In 2005, President George Bush told the National Institute of Health how a pandemic would impact the United States. His government then built a stockpile of supplies that President Obama partially depleted and never replenished.
The former President compared it to a forest fire: “If caught early, it might be extinguished with limited damage. If allowed to smolder, undetected, it can grow to an inferno that can spread quickly beyond our ability to control it.”
In hindsight, President Bush was right to prepare.
What President Bush did?
In the summer of 2005, the President read historian John M. Barry’s book The Great Influenza. A book that told the story of the 1918-1920 Spanish Flu epidemic that infected a quarter of the world’s population and killed an unknown amount, somewhere between 20 and 50 million people.
The President took what he read seriously and told his homeland security adviser Fran Townsend: “Look, this happens every 100 years. We need a national strategy.”
Many were doubtful regarding President Bush’s direction but over the next three years, the government built a comprehensive pandemic plan. Including plans for a global early warning system, a robust national stockpile of critical supplies, such as face masks and ventilators, plus funding to develop rapid vaccine technology.
Townsend said: “He (President Bush) said to me, ‘It may not happen on our watch, but the nation needs the plan.”
Unfortunately, not every President looks at their term thinking about the legacy they leave for the next.
What President Obama didn’t do?
President Obama, who took office in January 2009 signed the American Recovery and Reinvestment Act in February. It put $800 billion dollars into the economy, $0 into pandemic preparation.
Maine Senator and Republican Susan Collins was the one who pushed the $0 agenda, yet President Obama agreed to it.
By April 2009, the H1N1 swine flu had caused 274k hospitalizations and 12.5k deaths. It was an outbreak that depleted the stockpile of N95 respirator masks in the United States.
During his terms, President Obama was recommended to replenish the stockpile by a federally backed task force and a safety equipment organization.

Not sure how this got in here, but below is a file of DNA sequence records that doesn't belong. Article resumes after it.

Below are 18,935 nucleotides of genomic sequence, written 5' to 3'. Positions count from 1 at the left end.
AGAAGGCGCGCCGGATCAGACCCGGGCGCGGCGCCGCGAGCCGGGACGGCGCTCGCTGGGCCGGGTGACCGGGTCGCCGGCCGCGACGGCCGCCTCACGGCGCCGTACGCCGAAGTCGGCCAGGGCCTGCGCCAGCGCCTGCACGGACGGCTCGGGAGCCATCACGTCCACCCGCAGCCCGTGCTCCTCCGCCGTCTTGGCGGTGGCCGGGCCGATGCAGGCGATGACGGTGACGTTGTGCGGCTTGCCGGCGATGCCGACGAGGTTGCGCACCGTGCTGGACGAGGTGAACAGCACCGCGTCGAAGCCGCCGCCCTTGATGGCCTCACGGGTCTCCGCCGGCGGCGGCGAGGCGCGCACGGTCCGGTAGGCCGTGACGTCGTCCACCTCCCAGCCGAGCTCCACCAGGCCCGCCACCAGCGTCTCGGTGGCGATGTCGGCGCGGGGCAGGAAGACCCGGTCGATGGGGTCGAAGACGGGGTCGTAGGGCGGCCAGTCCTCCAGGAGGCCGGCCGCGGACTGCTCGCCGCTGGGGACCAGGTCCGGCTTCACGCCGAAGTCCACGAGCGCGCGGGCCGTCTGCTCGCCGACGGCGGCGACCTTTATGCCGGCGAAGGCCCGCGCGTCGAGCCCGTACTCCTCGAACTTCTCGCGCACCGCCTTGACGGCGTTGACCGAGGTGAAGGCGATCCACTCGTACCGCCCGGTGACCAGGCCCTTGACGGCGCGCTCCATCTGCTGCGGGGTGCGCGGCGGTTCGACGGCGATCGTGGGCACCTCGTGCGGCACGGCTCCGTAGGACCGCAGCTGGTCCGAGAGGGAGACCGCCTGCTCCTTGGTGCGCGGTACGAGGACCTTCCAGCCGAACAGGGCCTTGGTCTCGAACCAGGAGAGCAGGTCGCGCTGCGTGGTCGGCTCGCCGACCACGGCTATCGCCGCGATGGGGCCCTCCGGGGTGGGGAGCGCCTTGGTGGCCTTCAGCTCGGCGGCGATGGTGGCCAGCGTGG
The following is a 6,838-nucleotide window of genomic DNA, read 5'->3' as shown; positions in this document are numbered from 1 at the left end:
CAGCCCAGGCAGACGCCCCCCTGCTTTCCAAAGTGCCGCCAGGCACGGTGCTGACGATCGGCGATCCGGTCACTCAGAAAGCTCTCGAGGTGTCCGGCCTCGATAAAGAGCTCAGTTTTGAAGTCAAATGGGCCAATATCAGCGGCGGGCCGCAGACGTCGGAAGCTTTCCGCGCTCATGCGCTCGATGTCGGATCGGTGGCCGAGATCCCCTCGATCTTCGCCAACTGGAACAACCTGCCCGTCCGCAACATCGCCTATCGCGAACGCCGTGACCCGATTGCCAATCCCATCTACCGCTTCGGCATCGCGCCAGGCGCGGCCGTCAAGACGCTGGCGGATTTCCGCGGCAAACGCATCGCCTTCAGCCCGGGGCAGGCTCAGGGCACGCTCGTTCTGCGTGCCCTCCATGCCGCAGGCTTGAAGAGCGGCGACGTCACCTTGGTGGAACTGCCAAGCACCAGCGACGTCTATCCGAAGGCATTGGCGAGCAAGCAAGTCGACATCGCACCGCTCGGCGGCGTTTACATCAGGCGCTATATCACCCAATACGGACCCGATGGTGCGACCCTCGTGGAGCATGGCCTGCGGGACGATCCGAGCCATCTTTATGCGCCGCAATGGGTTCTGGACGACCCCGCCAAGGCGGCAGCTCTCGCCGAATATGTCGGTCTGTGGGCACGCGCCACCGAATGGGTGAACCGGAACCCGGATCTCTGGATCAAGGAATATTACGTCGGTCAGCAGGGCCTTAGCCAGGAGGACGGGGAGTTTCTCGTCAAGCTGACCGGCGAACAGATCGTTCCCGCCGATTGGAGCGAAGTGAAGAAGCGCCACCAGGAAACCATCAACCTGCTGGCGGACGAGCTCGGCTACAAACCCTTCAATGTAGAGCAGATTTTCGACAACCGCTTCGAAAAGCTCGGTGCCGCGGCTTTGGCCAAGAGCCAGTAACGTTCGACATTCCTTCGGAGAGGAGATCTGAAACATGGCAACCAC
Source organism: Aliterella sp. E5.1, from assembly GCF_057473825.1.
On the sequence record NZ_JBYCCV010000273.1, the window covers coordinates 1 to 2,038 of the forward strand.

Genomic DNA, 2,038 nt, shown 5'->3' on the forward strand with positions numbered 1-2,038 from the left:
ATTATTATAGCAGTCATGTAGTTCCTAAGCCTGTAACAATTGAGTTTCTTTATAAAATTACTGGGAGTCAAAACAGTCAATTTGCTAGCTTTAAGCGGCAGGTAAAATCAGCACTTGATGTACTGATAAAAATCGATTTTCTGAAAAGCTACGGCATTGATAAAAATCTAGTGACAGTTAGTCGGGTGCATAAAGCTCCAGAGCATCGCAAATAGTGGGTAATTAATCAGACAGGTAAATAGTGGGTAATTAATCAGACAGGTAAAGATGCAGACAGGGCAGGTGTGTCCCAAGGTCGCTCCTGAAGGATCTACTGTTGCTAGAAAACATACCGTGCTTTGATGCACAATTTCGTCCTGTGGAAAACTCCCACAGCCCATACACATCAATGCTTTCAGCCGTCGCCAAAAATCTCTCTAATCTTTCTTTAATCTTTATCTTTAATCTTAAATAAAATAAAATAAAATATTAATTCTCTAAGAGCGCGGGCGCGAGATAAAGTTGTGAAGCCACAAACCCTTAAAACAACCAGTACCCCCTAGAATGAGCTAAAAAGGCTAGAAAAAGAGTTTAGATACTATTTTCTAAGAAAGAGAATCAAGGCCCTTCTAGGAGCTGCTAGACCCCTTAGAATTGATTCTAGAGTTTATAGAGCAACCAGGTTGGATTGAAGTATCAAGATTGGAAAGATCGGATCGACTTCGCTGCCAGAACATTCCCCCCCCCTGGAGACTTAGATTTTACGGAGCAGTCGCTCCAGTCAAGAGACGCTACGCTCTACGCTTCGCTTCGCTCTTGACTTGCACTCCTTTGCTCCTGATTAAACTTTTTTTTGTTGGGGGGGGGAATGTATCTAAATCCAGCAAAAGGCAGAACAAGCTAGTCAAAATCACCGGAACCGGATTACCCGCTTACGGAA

In eight years of Presidency, the Obama administration never replenished the stockpile and now President Trump is getting the brunt of that blame.
Blaming President Trump
For three years President Trump has been fighting a partisan mainstream media and a feral democratic party. In that time the President has put America first in trade, immigration, and more.
He’s fighting the same battle again, invoking the Defense Production Act to force General Motors to build ventilators and 3M to produce N95 masks exclusively for the United States. Yet, like Obama, the President had years to replenish stocks missing in The Strategic National Stockpile and didn’t.
The big question is, did the President know that the N95 mask supply was depleted?
On March 26, during a White House COVID-19 briefing, President Trump said: “We took over an empty shelf. We took over a very depleted place, in a lot of ways.” If they were depleted, why wasn’t the President made aware before this pandemic?
According to NPR science correspondent Nell Greenfieldboyce, who visited one of the Strategic National Stockpile warehouses in June 2016, only seven months before President Trump took office, the shelves were full: “A big American flag hangs from the ceiling, and shelves packed with stuff stand so tall that looking up makes me dizzy.”
It’s true that some of the supplies in the stockpile that governors are currently asking the government to send to states were not completely restocked during Obama’s presidency.
Even the Washington Post reported on March 10 that supplies of the N95 respirator masks were not replenished after the N1H1 outbreak.
It seems the shelves were full but not with the supplies needed to tackle the COVID-19 pandemic. Missing masks and ventilators could easily be missed amongst the otherwise full warehouses.
Taking a pandemic seriously
Whatever the scenario regarding national stockpiles, it is clear only President Bush took the risk of a pandemic seriously. President Trump should have acted sooner. The irony is, he tried.
On January 31st, one day after the World Health Organization first declared that COVID-19 was transmittable between humans, President Trump banned all flights from China into the United States.
Then in his State of the Union Address on February 4, the President spoke about the coronavirus threat. The moment he finished, House Speaker Nancy Pelosi tore up his speech in a rage and called it a “manifesto of mistruths.” The threat he spoke about ignored, instead, Pelosi’s antics took the headlines.
Perhaps if the government worked together, rather than focusing on theatrics and political point-scoring this nation could save more lives from COVID-19. Everyone in government is to blame for this mess, yet it seems only President Trump is on the receiving end.